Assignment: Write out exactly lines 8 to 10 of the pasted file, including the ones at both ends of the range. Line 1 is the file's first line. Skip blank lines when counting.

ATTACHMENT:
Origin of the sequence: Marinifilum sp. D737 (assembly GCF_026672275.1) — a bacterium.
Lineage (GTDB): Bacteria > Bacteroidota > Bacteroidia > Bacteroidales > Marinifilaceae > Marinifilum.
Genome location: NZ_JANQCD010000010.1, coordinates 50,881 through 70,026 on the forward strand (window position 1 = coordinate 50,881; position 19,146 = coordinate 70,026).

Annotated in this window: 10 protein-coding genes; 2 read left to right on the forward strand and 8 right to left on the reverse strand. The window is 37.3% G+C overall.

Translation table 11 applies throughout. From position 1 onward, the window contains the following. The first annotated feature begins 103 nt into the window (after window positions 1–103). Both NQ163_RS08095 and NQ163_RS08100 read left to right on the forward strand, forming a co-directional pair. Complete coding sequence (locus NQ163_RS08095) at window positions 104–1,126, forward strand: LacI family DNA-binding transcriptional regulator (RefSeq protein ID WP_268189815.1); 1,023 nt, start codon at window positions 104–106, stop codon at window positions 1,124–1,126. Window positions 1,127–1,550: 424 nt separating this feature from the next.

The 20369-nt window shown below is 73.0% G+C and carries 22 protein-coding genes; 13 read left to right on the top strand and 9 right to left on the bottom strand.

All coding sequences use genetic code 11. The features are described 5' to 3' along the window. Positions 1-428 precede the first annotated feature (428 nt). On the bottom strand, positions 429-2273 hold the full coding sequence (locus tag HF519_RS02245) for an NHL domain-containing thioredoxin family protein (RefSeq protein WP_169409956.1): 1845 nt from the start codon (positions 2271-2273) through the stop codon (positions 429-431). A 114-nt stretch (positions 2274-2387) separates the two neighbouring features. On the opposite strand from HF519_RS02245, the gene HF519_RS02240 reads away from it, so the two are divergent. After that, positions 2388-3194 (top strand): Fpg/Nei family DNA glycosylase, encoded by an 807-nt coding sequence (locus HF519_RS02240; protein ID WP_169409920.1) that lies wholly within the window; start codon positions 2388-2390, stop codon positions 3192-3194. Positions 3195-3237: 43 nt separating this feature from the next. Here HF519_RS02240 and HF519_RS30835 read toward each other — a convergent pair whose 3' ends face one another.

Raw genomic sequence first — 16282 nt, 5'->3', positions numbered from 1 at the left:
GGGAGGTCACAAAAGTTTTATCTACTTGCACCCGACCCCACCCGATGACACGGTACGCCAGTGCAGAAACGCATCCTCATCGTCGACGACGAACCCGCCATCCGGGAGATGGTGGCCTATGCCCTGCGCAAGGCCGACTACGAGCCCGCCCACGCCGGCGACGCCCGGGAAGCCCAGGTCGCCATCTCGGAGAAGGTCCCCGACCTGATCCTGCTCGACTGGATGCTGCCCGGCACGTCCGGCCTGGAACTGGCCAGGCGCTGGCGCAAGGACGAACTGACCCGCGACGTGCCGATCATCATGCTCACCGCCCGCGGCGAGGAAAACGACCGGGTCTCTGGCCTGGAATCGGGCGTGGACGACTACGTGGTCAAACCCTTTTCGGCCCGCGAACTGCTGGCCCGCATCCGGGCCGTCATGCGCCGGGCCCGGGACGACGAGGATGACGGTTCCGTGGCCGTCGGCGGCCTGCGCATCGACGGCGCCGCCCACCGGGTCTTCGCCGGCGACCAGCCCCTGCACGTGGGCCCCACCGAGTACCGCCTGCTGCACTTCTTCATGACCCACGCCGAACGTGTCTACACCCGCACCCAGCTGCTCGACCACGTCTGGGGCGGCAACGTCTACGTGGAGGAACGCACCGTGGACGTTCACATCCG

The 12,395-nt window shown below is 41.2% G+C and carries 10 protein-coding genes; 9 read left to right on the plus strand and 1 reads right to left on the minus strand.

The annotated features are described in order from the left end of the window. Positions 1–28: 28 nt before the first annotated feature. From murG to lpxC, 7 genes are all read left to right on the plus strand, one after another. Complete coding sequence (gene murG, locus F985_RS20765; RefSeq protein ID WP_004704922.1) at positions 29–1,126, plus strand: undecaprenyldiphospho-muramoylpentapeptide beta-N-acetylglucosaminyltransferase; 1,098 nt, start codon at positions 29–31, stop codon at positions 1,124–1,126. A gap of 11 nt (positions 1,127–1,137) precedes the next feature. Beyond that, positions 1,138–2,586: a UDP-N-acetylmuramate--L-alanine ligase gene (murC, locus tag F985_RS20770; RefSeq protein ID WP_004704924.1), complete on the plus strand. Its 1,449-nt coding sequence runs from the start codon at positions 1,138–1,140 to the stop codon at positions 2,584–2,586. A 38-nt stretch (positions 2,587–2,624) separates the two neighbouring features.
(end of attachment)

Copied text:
Raw genomic sequence first — 16282 nt, 5'->3', positions numbered from 1 at the left:
GGGAGGTCACAAAAGTTTTATCTACTTGCACCCGACCCCACCCGATGACACGGTACGCCAGTGCAGAAACGCATCCTCATCGTCGACGACGAACCCGCCATCCGGGAGATGGTGGCCTATGCCCTGCGCAAGGCCGACTACGAGCCCGCCCACGCCGGCGACGCCCGGGAAGCCCAGGTCGCCATCTCGGAGAAGGTCCCCGACCTGATCCTGCTCGACTGGATGCTGCCCGGCACGTCCGGCCTGGAACTGGCCAGGCGCTGGCGCAAGGACGAACTGACCCGCGACGTGCCGATCATCATGCTCACCGCCCGCGGCGAGGAAAACGACCGGGTCTCTGGCCTGGAATCGGGCGTGGACGACTACGTGGTCAAACCCTTTTCGGCCCGCGAACTGCTGGCCCGCATCCGGGCCGTCATGCGCCGGGCCCGGGACGACGAGGATGACGGTTCCGTGGCCGTCGGCGGCCTGCGCATCGACGGCGCCGCCCACCGGGTCTTCGCCGGCGACCAGCCCCTGCACGTGGGCCCCACCGAGTACCGCCTGCTGCACTTCTTCATGACCCACGCCGAACGTGTCTACACCCGCACCCAGCTGCTCGACCACGTCTGGGGCGGCAACGTCTACGTGGAGGAACGCACCGTGGACGTTCACATCCG

The 12,395-nt window shown below is 41.2% G+C and carries 10 protein-coding genes; 9 read left to right on the plus strand and 1 reads right to left on the minus strand.